New Religions And The Nazis by Karla PoeweNew Religions And The Nazis by Karla Poewe

New Religions And The Nazis

byKarla PoeweEditorKarla Poewe

Paperback | December 16, 2005

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This book sheds light on an important but neglected part of Nazi history ¿ the contribution of new religions to the emergence of Nazi ideology in 1920s and 1930s Germany.

Post ¿World War I conditions threw Germans into major turmoil. The loss of the war, the Weimar Republic and the punitive Treaty of Versailles all caused widespread discontent and resentment. As a result Germans generally and intellectuals specifically took political, paramilitary, and religious matters into their own hands to achieve national regeneration. Taken together such cultural figures as Jakob Wilhelm Hauer, Mathilde Ludendorff, Ernst Bergmann, Hans F.K. G¿nther, and nationalist writers like Hans Grimm created a mind-set that swept across Germany like a tidal wave. By fusing politics, religion, theology, Indo-Aryan metaphysics, literature and Darwinian science they intended to craft a new, genuinely German faith-based political community. What emerged instead was an anti-Semitic totalitarian political regime known as National Socialism. Looking at modern paganism as well as the established Church, Karla Poewe reveals that the new religions founded in the pre-Nazi and Nazi years, especially Jakob Hauer¿s German Faith Movement,  present a model for how German fascism distilled aspects of religious doctrine into political extremism.

New Religions and the Nazis addresses one of the most important questions of the twentieth century ¿ how and why did Germans come to embrace National Socialism? Researched from original documents, letters and unpublished papers, including the SS personnel files held in the German Federal Archives, it is an absorbing and fresh approach to the difficulties raised by this deeply significant period of history.

Title:New Religions And The NazisFormat:PaperbackDimensions:236 pages, 9.21 × 6.14 × 0.6 inPublished:December 16, 2005Publisher:Taylor and FrancisLanguage:English

The following ISBNs are associated with this title:

ISBN - 10:0415290252

ISBN - 13:9780415290258

Reviews

Rated 5 out of 5 by from Wonderfully helpful book This is a really helpful book that really helps one understand how and why the Nazis came to power. It is very well researched and contains numerous references to German archives. The analysis is sharp and the warnings it contains for the present although unstated are pregnant in the text.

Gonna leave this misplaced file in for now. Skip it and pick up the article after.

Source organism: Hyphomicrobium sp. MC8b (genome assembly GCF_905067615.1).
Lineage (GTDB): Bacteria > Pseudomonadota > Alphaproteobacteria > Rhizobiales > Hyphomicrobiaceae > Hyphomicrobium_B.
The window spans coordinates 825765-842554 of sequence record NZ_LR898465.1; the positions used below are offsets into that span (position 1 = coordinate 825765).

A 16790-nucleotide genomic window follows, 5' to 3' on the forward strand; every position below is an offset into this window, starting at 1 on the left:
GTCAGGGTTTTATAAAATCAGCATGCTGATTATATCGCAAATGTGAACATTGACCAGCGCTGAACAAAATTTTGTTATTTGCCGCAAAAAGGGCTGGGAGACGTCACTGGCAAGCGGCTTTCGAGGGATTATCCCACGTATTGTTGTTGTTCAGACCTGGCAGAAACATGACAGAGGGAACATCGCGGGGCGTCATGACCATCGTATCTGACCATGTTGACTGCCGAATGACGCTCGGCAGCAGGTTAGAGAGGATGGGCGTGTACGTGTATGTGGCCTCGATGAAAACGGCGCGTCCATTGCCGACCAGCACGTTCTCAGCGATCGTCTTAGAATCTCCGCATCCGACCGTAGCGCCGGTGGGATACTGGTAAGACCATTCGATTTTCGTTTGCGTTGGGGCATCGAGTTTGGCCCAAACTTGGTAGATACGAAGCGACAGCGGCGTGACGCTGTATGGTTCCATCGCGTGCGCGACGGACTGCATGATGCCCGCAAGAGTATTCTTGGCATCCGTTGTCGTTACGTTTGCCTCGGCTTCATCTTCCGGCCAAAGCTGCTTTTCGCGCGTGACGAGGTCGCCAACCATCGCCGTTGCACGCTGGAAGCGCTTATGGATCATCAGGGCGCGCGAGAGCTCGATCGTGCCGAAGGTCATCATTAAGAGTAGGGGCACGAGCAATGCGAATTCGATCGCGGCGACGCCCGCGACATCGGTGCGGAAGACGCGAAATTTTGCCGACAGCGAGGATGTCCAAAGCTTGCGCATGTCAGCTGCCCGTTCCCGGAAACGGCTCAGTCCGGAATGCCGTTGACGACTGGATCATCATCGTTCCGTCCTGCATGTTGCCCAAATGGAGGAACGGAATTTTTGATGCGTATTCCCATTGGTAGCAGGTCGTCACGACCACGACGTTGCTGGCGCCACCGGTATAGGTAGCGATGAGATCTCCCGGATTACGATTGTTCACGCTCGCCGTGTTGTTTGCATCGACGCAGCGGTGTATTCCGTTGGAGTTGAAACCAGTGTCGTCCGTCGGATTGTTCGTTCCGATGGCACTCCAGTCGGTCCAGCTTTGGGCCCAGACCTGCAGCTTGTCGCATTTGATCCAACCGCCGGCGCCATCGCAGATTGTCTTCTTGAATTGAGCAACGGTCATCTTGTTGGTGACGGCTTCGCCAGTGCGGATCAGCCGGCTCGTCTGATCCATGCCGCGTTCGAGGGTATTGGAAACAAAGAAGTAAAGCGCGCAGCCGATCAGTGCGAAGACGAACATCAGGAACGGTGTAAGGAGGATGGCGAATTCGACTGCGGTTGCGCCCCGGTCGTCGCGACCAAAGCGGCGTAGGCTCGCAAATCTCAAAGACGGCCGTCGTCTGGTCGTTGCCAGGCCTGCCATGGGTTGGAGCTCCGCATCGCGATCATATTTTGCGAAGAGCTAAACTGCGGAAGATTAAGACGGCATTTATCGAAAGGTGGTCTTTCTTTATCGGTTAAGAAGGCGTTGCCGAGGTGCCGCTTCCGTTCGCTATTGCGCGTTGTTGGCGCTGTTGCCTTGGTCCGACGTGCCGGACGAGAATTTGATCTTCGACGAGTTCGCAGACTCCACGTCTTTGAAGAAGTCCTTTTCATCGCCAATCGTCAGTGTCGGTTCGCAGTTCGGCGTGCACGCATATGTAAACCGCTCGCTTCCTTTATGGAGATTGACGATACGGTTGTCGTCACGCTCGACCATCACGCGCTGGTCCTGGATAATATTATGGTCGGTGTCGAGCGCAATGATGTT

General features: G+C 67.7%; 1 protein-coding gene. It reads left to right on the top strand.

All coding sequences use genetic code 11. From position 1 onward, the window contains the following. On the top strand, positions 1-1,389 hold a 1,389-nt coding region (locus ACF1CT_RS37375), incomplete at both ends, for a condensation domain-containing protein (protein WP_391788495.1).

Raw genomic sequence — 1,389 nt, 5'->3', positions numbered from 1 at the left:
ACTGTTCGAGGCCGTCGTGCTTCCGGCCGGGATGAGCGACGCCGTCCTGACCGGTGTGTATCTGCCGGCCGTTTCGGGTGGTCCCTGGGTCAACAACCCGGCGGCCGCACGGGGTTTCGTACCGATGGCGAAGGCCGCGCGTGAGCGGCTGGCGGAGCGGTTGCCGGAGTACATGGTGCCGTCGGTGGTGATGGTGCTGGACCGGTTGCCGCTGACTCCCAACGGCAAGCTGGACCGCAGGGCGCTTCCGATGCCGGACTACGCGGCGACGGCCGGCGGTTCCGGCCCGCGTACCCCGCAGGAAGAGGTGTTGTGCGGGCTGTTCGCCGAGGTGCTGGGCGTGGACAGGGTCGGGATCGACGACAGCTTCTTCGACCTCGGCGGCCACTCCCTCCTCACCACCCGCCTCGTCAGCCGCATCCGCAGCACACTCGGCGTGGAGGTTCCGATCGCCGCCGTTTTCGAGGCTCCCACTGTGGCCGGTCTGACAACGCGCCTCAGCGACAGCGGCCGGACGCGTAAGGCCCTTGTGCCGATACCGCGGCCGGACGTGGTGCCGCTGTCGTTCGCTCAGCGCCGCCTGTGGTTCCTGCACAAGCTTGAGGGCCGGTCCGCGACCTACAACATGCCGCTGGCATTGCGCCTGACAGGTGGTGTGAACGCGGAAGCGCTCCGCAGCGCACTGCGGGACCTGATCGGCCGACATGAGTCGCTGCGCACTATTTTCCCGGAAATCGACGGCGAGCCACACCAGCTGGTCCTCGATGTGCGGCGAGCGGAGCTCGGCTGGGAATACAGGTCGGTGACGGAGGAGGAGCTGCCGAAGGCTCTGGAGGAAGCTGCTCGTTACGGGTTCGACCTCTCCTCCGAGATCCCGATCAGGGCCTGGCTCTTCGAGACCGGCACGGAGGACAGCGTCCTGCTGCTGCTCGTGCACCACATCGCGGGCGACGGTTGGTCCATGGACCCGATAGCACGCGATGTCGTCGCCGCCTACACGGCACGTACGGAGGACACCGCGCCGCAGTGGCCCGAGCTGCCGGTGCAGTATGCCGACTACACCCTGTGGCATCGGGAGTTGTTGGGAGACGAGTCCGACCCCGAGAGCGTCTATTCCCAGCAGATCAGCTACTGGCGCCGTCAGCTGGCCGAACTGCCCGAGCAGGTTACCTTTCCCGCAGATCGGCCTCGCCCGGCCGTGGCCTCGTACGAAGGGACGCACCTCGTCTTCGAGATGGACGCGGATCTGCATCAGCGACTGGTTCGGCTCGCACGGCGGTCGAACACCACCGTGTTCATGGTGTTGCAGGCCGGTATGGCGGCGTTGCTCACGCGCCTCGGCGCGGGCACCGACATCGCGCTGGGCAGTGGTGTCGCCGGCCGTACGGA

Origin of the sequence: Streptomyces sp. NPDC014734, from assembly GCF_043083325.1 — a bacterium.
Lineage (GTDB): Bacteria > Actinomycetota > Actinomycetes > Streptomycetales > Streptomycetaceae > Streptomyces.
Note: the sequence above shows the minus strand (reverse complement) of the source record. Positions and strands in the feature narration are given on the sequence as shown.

Date published: 2006-03-12
Rated 5 out of 5 by from Great book This is a wonderful book that I wish had been available when I was a student. There are things here that I have never seen anywhere else. Reading it one understands National Socialism much better. In particular the fact that the Nazis hated Jewish-Christianity which they saw as a form of cultural imperialism was a real insight to me. I strongly recommend this book to anyone interested in the history of the twentieth century, cults and new religions, or the way politicians create and manipulate propaganda.
Date published: 2006-03-09
Rated 5 out of 5 by from New Religions and the Nazis I picked up this book in England and found it absolutely absorbing. It explains the Nazi ideology better than anything I have ever read. it also helps the reader understand how the Nazis actively encouraged anti-Semitism and, although it does not address the issue directly, what dangers face modern society from Nazi inspired intellectual movements. This is a truly great book that ought to be in every library and should be read by any one inerested in modern history.
Date published: 2006-03-09

Table of Contents

1. Introduction  2. An Overview  3. Hauer and the B¿nde: Becoming a National Socialist  4. The Push toward Nazism: Youths and Leaders  5. Hauer¿s View of Religion  6. The Germanic-deutsch Leg of Hauer¿s German Faith  7. Organizational Help from Wehrwolf and the SS  8. Hauer and the War of Attrition against Christianity  9. Werner Best: Hauer¿s Reciever in the SS  10. The Faith of the Nationalists: Narrative and the Third Reich  11. Scientific Neo-Paganism and the Extreme Right Then and Today  12. Conclusion